On Abortion, a Tale of Two Countries

Conservatives may be in retreat on many different fronts these days, but in one area, they're having smashing success: restricting the ability of women—particularly non-wealthy women—from accessing abortion services. And they're doing it with a new tool: the 20-week abortion ban, offered as cover for a raft of restrictions that aren't about stopping later-term abortions but about stopping all abortions. They're succeeding not because of some change in Americans' views on the subject, but because of the exercise of raw political power. As you may have heard, opinions on abortion, unlike those on many other subjects, have been remarkably stable for decades.

But that stability masks some stark differences on abortion, differences that create just enough space for Republicans in parts of the country to make abortion all but illegal. Yesterday the Pew Research Center came out with a new poll, showing some rather dramatic gaps by region on what people think about abortion. Check out this graph:

And there has been movement, in one area at least. In most of the country, opinions are pretty much where they've been for the last two decades, with only small differences. The exception is the South Central states—Alabama, Arkansas, Kentucky, Louisiana, Mississippi, Oklahoma, Tennessee, and Texas—where the number believing that abortion should legal in all or most cases has fallen significantly. But note that even in the South, there isn't an overwhelming majority saying abortion should be illegal. Even in the 13 states that have already passed some kind of law restricting abortion at 22 weeks or less, the margin between those who say abortion should be illegal in most or all cases and those who say it should be legal in most or all cases is just 49-44. In all the other states, it's 58-36 in the other direction, a much larger pro-choice majority.

So what we see, in this poll and others, is that opinion on abortion is almost equally divided in states where Republicans are moving aggressively to restrict women's reproductive rights, while in states where there hasn't been such a movement, there's a clear majority in favor of those rights.

What's the lesson here? State by state, Republicans are deciding that with enough political will, they don't need some overwhelming mandate for making abortion all but illegal in their state. All they need is 50 percent plus one, and not even 50 percent plus one in favor of outlawing abortion; just enough to vote in a Republican legislature and a Republican governor.

There's something else important to realize: While all the attention is going to the 20-week bans, they're not the point, not by a long shot. They sound reasonable to many people—You've been pregnant for five months, and only now you want an abortion?—and that's why they're given top billing on bills that are intended to make abortion all but impossible for any woman at any stage of pregnancy to obtain.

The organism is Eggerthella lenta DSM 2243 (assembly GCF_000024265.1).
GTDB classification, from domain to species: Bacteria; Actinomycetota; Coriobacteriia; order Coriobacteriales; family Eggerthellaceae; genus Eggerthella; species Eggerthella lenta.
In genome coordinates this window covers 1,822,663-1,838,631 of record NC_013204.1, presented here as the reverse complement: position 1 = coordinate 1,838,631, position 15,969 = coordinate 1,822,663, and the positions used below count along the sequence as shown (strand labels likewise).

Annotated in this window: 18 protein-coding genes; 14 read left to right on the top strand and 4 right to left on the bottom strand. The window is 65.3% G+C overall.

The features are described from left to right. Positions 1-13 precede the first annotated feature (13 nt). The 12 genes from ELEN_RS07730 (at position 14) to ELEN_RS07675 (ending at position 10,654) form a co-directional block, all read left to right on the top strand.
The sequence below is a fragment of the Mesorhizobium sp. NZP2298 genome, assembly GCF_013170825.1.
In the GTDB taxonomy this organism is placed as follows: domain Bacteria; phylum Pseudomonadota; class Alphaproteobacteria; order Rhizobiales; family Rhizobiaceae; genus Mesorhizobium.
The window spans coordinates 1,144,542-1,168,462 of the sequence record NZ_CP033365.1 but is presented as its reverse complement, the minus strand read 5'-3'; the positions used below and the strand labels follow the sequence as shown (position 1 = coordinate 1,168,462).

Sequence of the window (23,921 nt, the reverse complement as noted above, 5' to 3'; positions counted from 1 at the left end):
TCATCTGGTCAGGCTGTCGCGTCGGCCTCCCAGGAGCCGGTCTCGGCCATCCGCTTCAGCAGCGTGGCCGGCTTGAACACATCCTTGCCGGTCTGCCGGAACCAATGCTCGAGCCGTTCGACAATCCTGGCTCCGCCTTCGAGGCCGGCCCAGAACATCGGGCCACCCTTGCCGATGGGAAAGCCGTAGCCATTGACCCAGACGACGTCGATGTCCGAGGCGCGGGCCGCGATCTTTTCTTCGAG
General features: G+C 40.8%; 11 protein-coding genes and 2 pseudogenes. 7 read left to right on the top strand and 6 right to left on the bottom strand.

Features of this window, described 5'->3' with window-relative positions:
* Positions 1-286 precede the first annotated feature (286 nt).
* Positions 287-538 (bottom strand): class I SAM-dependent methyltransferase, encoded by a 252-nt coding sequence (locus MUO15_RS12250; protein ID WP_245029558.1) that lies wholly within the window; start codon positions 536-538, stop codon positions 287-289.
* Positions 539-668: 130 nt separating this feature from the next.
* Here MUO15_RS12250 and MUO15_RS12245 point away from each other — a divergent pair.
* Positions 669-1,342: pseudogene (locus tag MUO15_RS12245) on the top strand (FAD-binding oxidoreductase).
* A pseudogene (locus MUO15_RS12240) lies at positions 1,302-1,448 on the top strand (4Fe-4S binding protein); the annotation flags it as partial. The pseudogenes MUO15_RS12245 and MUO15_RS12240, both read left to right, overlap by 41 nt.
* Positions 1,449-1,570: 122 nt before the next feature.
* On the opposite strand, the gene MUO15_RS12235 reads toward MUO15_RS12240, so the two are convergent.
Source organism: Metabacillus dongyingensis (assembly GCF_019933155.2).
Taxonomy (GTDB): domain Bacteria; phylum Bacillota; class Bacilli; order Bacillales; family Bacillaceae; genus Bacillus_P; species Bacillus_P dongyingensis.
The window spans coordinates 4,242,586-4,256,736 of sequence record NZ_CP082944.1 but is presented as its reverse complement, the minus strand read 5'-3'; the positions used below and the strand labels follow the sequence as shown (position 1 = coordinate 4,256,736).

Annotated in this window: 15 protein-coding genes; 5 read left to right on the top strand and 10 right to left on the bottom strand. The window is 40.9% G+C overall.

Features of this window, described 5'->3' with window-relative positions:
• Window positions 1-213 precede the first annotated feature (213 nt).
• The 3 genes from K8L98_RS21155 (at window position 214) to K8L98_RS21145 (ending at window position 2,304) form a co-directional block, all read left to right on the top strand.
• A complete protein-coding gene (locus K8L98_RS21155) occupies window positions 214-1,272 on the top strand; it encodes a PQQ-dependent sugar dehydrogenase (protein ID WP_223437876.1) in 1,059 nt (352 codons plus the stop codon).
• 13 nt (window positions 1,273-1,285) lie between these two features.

Abortions after 20 weeks are already unusual. According to the Guttmacher Institute, 98.5 percent of abortions happen before 20 weeks, with 79 percent occurring in the first ten weeks. So it isn't as though there's some wave of women who are 23 weeks pregnant seeking out abortions. What's more important are the other provisions of these bills.

The 20-week bans are just the most high-profile component of larger pieces of legislation whose goal is to make it impossible for women to get abortions at all, no matter what the stage of their pregnancies. The bills are inevitably crafted with provisions that will shut down as many abortion clinics as possible. Abortion clinics often require doctors from out of state to travel to the clinic, because of the harassment, threats, and even assassinations that local doctors have been subject to? Then we'll require that every doctor have admitting privileges at a hospital within a certain number of miles, which out-of-state doctors won't have. And we'll throw in some rules on how wide your hallways need to be (not kidding), meaning in order to stay open you'd have to do hundreds of thousands of dollars of remodeling. Failing that, we'll make sure that women who need abortions will have to suffer as much inconvenience, expense, and humiliation as possible.

It's these provisions, much more than the 20-week bans, that will make the largest difference for women in these states. Depending on what state they're in, they'll have to travel far—in some cases hundreds of miles—pay for hotels because of waiting periods, get lectures from doctors required to lie to their patients about things like a fictional link between abortion and breast cancer, and submit to forced and medically unnecessary procedures. These kinds of provisions aren't new, but this latest wave is occurring under the rubric of 20-week bans that are much more likely to be met with public approval, or at least the indifference most state legislation receives. Opponents of abortion rights are hoping they can get a case to the Supreme Court that will result in Roe v. Wade being overturned, but even if that doesn't happen, they can still succeed in making abortion virtually illegal in states where they have control. And they've made lots of progress already.

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